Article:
UM Part of National Network Aiming to Increase Native Participation in STEM Careers

June 25, 2014

MISSOULA – The University of Montana is part of a new national network that recently received a three-year, $2.4 million grant to increase the number of indigenous Americans obtaining advanced degrees in science, technology, engineering and mathematics. 

The Alfred P. Sloan Foundation announced June 23 that it is forming a three-year collaboration with the Montana University System, which includes UM, Montana State University and Montana Tech; as well as the University of Alaska, the University of Arizona and Purdue University.

The new national network, the Sloan Indigenous Graduate Partnership, aims to strengthen and expand successful initiatives at each of the four partners to recruit, train and graduate American Indian and Alaska Native students in STEM disciplines.

 “When it comes to meeting the needs of American Indian and Alaska Native students, Alaska, Arizona, Montana and Purdue are truly exemplary programs,” said Elizabeth Boylan, program director at the Alfred P. Sloan Foundation. “Now they’re coming together to forge new opportunities and expand their already measurable impact.”

“The Sloan Indigenous Graduate Partnership will allow us to further the efforts of the University of Montana and the Montana University System in recruiting and retaining Indigenous students,” said Aaron Thomas, chemistry associate professor and the director of Indigenous Research and STEM Education at UM. “The funding allows Native graduate students the opportunity to focus on their graduate work while creating a supportive Native community.”

According to Boylan, most of the $2.4 million in grant funds will go directly to American Indian and Alaska Native students in the form of stipends, providing support to an estimated 59 graduate students and 20 doctoral students.

Other funds will support programming, recruitment and retention activities; the collaborative development and sharing of best practices for the recruitment and support of American Indian/Alaska Native graduate students; and the creation of professional development opportunities such as student exchange programs.

American Indian and Alaska Native students traditionally have been underrepresented in graduate education. Though they make up 1.2 percent of the U.S. population, American Indians earned just 0.3 percent of all doctorates in 2012, less than the 0.5 percent share earned 20 years earlier. In engineering and all science fields other than the social sciences, only 48 research doctorates went to American Indian/Alaska Natives in 2012, among the 11,764 awarded to all U.S. citizens and permanent residents.

According to the Sloan Foundation, the 20 doctoral students who will be funded by the SIGP over the three-year grant will contribute meaningfully to diversifying the national STEM workforce with additional American Indian and Alaska Native graduate-degree holders.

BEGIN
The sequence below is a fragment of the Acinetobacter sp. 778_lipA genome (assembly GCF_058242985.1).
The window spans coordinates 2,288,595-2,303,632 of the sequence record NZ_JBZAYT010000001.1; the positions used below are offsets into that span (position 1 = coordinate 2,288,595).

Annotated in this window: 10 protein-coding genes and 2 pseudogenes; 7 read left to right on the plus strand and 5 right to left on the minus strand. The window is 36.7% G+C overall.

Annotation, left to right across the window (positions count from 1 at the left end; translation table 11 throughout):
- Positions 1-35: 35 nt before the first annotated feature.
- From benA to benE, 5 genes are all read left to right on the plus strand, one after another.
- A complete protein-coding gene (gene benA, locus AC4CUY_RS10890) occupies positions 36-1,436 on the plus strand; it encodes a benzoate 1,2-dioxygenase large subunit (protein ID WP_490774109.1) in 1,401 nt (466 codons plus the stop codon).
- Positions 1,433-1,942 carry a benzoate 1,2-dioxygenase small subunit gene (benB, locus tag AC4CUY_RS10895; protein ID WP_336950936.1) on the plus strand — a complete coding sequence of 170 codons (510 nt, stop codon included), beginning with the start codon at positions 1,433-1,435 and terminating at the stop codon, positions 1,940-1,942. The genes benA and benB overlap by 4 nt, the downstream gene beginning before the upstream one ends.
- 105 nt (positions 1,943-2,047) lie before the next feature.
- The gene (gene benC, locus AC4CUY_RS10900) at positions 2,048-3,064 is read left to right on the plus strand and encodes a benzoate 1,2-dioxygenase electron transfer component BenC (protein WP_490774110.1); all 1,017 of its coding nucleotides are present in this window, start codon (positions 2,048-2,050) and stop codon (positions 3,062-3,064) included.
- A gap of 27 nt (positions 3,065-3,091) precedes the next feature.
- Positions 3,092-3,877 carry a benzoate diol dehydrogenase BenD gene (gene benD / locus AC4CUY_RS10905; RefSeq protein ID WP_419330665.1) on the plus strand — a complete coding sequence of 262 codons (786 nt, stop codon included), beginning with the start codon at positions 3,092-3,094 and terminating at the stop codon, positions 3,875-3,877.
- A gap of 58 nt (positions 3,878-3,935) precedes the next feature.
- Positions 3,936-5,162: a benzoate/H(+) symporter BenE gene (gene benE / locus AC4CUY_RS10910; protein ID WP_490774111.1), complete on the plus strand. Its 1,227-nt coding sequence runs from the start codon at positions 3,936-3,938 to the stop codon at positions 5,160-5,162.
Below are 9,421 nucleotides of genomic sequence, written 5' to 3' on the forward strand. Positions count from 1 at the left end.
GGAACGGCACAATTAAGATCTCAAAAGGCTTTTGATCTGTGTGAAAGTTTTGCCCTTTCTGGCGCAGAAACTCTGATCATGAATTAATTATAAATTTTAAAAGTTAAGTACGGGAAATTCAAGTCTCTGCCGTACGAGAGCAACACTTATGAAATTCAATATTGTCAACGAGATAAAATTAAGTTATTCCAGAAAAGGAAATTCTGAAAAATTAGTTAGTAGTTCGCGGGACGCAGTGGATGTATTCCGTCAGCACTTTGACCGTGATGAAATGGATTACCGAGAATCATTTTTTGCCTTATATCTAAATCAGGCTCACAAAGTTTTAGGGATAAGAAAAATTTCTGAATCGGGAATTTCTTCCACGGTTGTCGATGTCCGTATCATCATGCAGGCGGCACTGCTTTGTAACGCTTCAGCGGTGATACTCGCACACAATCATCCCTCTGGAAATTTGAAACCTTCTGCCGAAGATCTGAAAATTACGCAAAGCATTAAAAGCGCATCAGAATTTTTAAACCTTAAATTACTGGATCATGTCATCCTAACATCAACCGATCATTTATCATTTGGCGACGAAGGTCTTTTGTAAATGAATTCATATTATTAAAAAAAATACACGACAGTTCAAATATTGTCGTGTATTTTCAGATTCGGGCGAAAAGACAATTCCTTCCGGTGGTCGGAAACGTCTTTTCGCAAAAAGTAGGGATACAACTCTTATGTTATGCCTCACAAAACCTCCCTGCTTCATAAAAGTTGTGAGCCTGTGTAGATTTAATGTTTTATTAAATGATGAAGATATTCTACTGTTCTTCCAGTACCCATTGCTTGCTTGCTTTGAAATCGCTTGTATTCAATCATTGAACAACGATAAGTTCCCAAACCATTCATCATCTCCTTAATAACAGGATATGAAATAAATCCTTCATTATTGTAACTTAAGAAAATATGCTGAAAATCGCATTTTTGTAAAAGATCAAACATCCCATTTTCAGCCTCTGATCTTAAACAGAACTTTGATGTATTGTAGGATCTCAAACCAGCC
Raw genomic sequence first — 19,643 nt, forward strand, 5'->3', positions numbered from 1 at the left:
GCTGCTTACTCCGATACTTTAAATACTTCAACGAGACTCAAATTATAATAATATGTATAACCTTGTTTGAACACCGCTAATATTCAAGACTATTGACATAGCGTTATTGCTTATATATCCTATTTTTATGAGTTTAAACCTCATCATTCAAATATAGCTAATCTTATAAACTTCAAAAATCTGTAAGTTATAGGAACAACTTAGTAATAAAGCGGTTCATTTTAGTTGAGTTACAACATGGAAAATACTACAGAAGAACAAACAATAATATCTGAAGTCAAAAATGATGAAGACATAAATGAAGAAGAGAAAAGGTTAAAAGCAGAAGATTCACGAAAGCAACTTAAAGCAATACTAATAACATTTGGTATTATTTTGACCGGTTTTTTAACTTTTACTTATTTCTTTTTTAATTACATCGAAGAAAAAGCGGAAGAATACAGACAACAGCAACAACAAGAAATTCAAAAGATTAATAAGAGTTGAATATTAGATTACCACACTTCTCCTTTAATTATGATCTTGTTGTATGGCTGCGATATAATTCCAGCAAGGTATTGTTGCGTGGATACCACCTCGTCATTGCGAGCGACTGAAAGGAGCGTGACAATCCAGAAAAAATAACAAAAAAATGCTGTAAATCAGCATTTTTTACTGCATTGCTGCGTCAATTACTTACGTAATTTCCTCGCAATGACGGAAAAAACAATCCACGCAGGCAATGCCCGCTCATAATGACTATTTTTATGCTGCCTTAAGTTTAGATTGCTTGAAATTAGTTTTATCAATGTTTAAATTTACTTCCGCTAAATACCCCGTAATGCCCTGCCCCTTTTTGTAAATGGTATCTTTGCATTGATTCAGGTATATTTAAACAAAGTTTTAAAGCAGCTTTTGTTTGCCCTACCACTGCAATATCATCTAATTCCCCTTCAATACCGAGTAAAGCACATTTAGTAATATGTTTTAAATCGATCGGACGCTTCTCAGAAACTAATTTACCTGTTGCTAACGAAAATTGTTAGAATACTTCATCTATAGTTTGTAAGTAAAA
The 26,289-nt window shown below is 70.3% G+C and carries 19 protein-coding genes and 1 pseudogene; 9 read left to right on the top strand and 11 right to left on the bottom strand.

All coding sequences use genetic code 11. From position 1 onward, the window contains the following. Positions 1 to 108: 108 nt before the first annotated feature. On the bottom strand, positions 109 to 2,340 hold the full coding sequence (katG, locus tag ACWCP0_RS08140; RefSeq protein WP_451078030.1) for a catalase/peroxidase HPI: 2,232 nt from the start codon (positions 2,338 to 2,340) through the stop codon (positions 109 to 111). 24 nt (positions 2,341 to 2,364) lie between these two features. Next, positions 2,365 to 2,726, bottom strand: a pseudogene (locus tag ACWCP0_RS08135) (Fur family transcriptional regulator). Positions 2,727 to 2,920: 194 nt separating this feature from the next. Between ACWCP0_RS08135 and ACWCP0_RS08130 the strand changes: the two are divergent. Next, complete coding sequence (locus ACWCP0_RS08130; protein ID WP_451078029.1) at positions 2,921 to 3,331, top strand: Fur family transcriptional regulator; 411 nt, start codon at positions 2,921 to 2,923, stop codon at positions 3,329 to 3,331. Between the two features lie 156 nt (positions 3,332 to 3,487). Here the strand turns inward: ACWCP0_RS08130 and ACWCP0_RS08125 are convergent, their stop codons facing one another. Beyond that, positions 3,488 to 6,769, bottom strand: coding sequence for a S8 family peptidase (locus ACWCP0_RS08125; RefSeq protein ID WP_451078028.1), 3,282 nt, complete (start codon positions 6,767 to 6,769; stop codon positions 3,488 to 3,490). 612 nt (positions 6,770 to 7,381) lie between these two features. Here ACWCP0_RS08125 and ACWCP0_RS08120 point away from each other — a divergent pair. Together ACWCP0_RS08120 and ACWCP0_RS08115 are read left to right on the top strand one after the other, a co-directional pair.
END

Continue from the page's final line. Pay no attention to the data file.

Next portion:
This historically low level of participation is due in part to the unique challenges graduate study poses to American Indian students, which often include feelings of cultural and social isolation. The national SIGP network aims to reduce these difficulties by creating supportive, welcoming environments. In addition, scholarships help students focus on degree completion, reducing or eliminating the need to earn extra money for living expenses.

More than 200 American Indian/Alaska Native students have been part of individual SIGP campus programs to date, and according to Boylan, graduates are providing expertise and leadership important to their communities.

“We are at a significant transition point in the history of the SIGP,” she said. “The campuses are now funded to work cooperatively to leverage their individual efforts into a national presence, to enhance mentoring and professional development across the network, and to continue enabling indigenous American graduate students to succeed in STEM master’s and Ph.D. programs. We are pleased to have the SIGP as one of the signature elements of Sloan’s STEM Higher Education program.”

The Alfred P. Sloan Foundation was established in 1934 by Alfred Pritchard Sloan Jr., then-president and chief executive officer of the General Motors Corporation. The Alfred P. Sloan Foundation is a philanthropic, not-for-profit, grant-making institution that supports original research and education in science, technology, engineering, mathematics and economics. This grant was funded through the foundation’s STEM Higher Education program, which aims to increase the quality diversity of U.S. higher education in STEM fields.

For more information about UM’s involvement, call Thomas at 406-243-2052 or email aaron.thomas@umontana.edu.

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Contact: Aaron Thomas, director of UM Indigenous Research and STEM Education, 406-243-2052, aaron.thomas@umontana.edu.